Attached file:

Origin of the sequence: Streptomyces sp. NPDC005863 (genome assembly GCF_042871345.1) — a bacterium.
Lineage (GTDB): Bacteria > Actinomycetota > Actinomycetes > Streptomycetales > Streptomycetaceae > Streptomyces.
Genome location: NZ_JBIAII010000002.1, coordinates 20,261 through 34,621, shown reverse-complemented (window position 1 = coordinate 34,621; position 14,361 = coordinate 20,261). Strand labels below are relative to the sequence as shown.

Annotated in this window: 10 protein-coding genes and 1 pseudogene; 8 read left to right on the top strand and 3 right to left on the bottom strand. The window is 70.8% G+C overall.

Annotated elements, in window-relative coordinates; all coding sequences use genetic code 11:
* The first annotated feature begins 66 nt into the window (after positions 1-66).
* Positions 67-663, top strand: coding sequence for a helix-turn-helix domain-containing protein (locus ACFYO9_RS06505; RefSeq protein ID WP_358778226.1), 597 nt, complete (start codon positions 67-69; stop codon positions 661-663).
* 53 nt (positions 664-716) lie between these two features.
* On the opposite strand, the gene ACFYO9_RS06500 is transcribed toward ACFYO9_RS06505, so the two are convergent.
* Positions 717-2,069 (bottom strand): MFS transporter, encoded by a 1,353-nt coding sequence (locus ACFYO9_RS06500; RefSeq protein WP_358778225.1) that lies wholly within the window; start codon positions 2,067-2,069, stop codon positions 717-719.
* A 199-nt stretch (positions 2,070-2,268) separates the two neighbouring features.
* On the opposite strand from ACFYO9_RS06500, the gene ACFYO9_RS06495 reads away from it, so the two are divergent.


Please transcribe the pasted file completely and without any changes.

Origin of the sequence: Streptomyces sp. NPDC005863 (genome assembly GCF_042871345.1) — a bacterium.
Lineage (GTDB): Bacteria > Actinomycetota > Actinomycetes > Streptomycetales > Streptomycetaceae > Streptomyces.
Genome location: NZ_JBIAII010000002.1, coordinates 20,261 through 34,621, shown reverse-complemented (window position 1 = coordinate 34,621; position 14,361 = coordinate 20,261). Strand labels below are relative to the sequence as shown.

Annotated in this window: 10 protein-coding genes and 1 pseudogene; 8 read left to right on the top strand and 3 right to left on the bottom strand. The window is 70.8% G+C overall.

Annotated elements, in window-relative coordinates; all coding sequences use genetic code 11:
* The first annotated feature begins 66 nt into the window (after positions 1-66).
* Positions 67-663, top strand: coding sequence for a helix-turn-helix domain-containing protein (locus ACFYO9_RS06505; RefSeq protein ID WP_358778226.1), 597 nt, complete (start codon positions 67-69; stop codon positions 661-663).
* 53 nt (positions 664-716) lie between these two features.
* On the opposite strand, the gene ACFYO9_RS06500 is transcribed toward ACFYO9_RS06505, so the two are convergent.
* Positions 717-2,069 (bottom strand): MFS transporter, encoded by a 1,353-nt coding sequence (locus ACFYO9_RS06500; RefSeq protein WP_358778225.1) that lies wholly within the window; start codon positions 2,067-2,069, stop codon positions 717-719.
* A 199-nt stretch (positions 2,070-2,268) separates the two neighbouring features.
* On the opposite strand from ACFYO9_RS06500, the gene ACFYO9_RS06495 reads away from it, so the two are divergent.